Secretary: Sam Leeder

Why I joined the Philosophy Society: I joined MUPS because I wanted to meet other people who enjoyed talking about philosophy outside of class. I do philosophy because I enjoy it and so I wanted to do as much of it as possible. I found MUPS events were a great place to do extra philosophy and hear about really cool things that I wouldn’t have come across in class. All the MUPS events I’ve been to have been really engaging and interesting and I wanted to help other people have that experience.

Favourite area of philosophy: Metaphysics. Although some people would describe it as a bad smell, I think there are really interesting questions that metaphysics can answer. Philosophy has a particular skillset in being able to examine things closely and through metaphysics we can apply that focus to things like race, gender, and consent in really useful ways.

Philosopher/philosophical work I think everyone should read: If you’ve ever had a frustrating conversation with someone who is trying to tell you that you can’t be sure the world is real then Michael Devitt is what you need. There is a short chapter in Realism and Truth called ‘Why be a common-sense realist?’ that really cuts through all the stuff that people might think philosophy is meant to be.

Treasurer: Porter Mattinson

Why I joined the Philosophy Society: Nothing too special: I had noticed some gaps in the subjects I had taken hitherto and wanted to expand my philosophical horizons, as well as develop some relationships that lasted more than one semester. MUPS solved both these problems, as I can consistently have interesting philosophical discussions now, and a decent group of friends.

Favourite area of philosophy: At MUPS I am generally referred to as the ‘Deleuze guy’, as my general answer to this question is something along the lines of: ‘anything to do with Deleuze.’ In reality, my real interest lies in accurately understanding the way the world works. I just think that Deleuze and some (read: very few) Deleuzean thinkers have gotten the closest anyone has to completing this project. So, for now at least, I will leave my answer as anything to do with Deleuze.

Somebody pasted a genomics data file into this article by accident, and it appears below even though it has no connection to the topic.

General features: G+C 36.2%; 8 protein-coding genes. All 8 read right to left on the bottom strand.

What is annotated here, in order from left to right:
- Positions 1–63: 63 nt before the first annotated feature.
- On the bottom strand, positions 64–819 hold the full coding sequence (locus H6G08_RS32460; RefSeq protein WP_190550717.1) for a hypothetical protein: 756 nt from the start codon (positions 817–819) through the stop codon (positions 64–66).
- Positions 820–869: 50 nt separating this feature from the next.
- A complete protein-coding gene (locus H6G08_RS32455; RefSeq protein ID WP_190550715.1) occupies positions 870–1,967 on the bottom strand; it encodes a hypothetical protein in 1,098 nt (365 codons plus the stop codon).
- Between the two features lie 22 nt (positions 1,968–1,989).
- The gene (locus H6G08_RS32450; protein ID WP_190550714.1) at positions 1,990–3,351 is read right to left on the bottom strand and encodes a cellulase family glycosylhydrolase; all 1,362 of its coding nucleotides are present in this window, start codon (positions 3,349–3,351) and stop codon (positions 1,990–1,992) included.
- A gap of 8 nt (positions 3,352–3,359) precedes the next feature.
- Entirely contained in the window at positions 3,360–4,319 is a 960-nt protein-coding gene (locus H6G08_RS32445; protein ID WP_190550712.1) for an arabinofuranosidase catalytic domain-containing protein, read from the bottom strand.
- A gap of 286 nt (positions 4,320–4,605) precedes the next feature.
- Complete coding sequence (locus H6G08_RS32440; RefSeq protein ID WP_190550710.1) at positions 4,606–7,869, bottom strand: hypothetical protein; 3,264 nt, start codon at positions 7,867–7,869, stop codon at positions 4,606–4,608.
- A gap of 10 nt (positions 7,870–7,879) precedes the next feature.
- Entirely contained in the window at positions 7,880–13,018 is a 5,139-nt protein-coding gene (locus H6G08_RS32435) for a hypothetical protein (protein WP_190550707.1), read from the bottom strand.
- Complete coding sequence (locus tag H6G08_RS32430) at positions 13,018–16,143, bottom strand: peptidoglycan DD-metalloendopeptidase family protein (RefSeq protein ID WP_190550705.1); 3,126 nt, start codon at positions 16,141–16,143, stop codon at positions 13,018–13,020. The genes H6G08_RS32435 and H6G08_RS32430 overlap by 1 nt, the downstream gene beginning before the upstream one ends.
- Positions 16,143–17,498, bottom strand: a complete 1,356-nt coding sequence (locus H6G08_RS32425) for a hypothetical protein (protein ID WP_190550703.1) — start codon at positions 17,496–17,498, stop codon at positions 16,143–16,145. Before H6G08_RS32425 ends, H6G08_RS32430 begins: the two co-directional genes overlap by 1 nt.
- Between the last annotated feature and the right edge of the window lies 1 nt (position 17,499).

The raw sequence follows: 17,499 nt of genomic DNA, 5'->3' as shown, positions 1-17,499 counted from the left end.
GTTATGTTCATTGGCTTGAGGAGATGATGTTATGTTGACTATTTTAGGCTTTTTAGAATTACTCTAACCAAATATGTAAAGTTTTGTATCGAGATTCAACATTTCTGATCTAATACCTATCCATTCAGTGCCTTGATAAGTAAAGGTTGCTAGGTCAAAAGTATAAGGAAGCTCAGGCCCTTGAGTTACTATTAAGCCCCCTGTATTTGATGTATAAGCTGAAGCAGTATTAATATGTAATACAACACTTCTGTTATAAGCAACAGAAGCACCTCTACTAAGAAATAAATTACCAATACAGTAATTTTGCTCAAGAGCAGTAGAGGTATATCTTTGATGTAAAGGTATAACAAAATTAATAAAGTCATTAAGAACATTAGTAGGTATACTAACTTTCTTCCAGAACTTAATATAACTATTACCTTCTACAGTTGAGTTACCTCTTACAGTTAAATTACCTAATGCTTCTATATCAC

One philosopher/philosophical work I think everyone should read: Towards a New Socialism by Paul Cockshott. This is against the spirit of the above response and is in many ways more politics and economics than strict philosophy, but this is also my most honest answer to this question. It was written in the nineties, arguably the worst decade for Marxist politics, but it unashamedly, and quite convincingly, argues for a directly democratic, cyber-socialist planned economy. The fact that it goes through all aspects of a potential socialist society, from basic economics to international trade, from political structure to property law to the organisation of communal living, renders it absolutely invaluable, and a riveting read from beginning to end.


Incoming 2022 MUPS Committee

The 2021 AGM saw the creation of two new committee positions: Social Media Manager and Events Coordinator, and the election of new committee members for 2022.

President: Porter Mattinson (former treasurer)

Secretary: Beau Kent

Treasurer: Joel Duggan

Events Curator: Aika Toktonazarova

Social Media Manager: John Porter

The society looks forward in the rest of 2021 to hosting more collaborative events with other clubs, holding a book swap, and continuing the work of the previous committee in making philosophy accessible at the University of Melbourne!

To sign up as a member, follow this link – membership is $2 per year and open to all – and like us on Facebook.

This is the first in a series of articles on SHAPS student clubs and societies. For more info on different ways to get involved in the SHAPS community, see our SHAPS School Life page.

Feature image: Members of the Melbourne University Philosophy Society Committee 2022 (John Porter missing)